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Timeline of West Virginia: Civil War and Statehood
March 5, 1862


Official Records of the War of the Rebellion
Series 1, Volume 5, pp. 517-518 War of the Rebellion: Official Records of the Union and Confederate Armies MARCH 5, 1862.—Skirmish at Bunker Hill, Va.

Report of Brig. Gen. Alpheus S. Williams, U. S. Army.
HEADQUARTERS THIRD BRIGADE, BUNKER HILL, VA.,
March 6, 1862—10 a. m.

MAJOR: I reported yesterday afternoon my arrival here. We found a small picket of cavalry and a few infantry, several of whom were taken—furloughed men—who probably preferred being captured. I send them forward this morning to Provost-Marshal Andrews.

The information I get from Winchester is that Jackson is being considerably re-enforced, some say very strongly; that the slopes of the hills west of Winchester are strongly intrenched[sic] with rifle-pits and several earthworks with heavy gnus. The works near the railroad southeast of Winchester you are probably well advised of. Jackson, Loring, and Kirby Smith are said to be at or near Winchester, but it does not seem possible to get any reliable information of number of troops. A good many of the Virginia militia are home on furlough. One man recently in Winchester reports Jackson as saying that he left Winchester once to whip us at Manassas, and now he is going to do the same for us here unless these intrenchments[sic] are very strong. I trust he will prove a false prophet. General Shields I knew was at Martinsburg after I left yesterday. I could get nothing reliable about the position of his command. I doubt if it has left Paw Paw. I should like some written action of future movements, especially with reference to my supply trains.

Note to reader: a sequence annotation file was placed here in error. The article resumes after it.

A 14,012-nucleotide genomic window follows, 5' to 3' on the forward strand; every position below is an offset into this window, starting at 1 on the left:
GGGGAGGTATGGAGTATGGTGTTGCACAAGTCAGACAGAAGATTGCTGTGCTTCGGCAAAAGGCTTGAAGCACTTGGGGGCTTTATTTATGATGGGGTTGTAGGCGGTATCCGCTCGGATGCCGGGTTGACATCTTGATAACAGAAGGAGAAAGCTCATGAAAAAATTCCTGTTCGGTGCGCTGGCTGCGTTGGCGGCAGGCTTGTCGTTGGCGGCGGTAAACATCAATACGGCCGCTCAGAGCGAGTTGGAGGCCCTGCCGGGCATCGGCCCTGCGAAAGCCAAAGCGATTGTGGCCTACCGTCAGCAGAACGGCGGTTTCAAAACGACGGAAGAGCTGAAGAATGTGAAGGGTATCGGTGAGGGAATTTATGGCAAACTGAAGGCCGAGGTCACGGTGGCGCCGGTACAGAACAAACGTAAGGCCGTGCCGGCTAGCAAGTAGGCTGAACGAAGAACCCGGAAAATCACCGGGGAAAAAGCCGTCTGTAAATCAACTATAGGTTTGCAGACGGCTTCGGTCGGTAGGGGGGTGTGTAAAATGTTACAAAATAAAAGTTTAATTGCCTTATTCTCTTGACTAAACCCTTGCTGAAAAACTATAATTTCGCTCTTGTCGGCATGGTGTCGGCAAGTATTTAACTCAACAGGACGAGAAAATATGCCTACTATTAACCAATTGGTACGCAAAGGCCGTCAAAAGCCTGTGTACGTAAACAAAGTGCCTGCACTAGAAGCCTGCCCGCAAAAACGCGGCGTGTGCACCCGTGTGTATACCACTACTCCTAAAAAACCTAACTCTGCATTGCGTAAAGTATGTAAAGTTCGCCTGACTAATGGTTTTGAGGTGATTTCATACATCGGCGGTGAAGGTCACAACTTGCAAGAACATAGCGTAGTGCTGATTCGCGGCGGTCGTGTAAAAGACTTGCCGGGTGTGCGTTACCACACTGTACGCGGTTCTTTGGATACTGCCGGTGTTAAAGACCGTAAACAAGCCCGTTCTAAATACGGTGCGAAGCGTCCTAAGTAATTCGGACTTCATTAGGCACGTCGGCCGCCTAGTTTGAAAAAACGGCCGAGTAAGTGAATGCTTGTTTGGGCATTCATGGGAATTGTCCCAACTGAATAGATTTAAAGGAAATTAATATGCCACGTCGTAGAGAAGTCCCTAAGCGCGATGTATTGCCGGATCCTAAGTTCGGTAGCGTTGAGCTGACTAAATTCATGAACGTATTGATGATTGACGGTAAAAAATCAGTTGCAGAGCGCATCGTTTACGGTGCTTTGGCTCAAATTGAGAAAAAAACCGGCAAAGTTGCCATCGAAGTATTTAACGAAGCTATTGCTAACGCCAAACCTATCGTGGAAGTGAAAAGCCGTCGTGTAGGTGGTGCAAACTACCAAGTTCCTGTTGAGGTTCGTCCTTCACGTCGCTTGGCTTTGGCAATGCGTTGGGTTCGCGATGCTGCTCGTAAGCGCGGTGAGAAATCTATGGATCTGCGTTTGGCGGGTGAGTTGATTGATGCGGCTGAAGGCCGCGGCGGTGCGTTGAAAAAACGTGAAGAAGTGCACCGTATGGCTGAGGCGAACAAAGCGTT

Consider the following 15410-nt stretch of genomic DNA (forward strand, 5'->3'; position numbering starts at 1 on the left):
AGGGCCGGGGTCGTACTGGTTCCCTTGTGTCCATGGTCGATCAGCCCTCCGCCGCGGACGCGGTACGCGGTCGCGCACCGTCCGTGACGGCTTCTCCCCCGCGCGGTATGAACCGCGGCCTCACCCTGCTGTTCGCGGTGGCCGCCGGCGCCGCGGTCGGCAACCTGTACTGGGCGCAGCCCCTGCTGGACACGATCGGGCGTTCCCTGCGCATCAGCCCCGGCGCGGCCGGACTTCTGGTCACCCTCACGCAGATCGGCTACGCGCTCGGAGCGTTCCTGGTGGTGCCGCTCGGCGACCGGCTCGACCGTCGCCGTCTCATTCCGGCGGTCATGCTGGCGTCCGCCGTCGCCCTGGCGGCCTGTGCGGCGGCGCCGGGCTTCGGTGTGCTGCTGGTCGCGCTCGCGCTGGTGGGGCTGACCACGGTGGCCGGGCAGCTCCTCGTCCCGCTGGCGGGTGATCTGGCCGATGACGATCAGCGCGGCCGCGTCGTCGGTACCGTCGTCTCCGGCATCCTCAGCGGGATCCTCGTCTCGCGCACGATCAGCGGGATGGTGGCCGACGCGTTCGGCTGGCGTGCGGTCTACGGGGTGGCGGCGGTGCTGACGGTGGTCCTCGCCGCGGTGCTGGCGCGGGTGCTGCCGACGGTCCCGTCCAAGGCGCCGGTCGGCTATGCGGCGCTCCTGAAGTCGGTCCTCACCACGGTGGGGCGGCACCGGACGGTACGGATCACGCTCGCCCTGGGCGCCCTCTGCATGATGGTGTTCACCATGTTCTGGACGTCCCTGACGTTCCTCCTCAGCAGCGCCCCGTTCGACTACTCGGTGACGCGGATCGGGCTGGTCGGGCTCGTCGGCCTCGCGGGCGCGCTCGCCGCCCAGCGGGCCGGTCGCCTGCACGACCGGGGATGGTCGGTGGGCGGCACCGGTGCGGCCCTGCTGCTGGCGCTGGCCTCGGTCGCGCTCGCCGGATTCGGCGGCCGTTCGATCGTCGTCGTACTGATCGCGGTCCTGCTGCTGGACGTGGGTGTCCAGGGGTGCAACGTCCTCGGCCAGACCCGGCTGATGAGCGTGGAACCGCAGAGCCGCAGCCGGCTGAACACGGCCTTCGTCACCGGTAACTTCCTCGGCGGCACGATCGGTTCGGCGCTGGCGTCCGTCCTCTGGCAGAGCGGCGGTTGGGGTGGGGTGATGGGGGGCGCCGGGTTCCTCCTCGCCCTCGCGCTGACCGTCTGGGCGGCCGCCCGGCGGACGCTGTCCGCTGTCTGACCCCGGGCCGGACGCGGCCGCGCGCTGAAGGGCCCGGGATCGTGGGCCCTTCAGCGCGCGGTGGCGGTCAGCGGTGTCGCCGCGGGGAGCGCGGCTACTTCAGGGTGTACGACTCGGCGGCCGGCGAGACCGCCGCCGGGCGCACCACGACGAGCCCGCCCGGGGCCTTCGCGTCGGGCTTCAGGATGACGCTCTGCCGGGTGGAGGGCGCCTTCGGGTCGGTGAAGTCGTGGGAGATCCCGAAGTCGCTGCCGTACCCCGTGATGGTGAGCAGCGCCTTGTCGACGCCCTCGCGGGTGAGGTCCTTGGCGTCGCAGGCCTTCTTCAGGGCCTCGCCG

It takes over an hour to pass four wagons over the river, including getting in and off boats. I may appear over-anxious on this point, but its importance I regard as paramount. I find the Twelfth Massachusetts and Twelfth Indiana and First Maryland without tents. They are pretty comfortably placed in barns and public buildings here.

I am, very respectfully, your obedient servant,

A. S. WILLIAMS,
Brigadier-General.

Major COPELAND, Assistant Adjutant-General, Charlestown


Timeline of West Virginia: Civil War and Statehood: March 1862

West Virginia Archives and History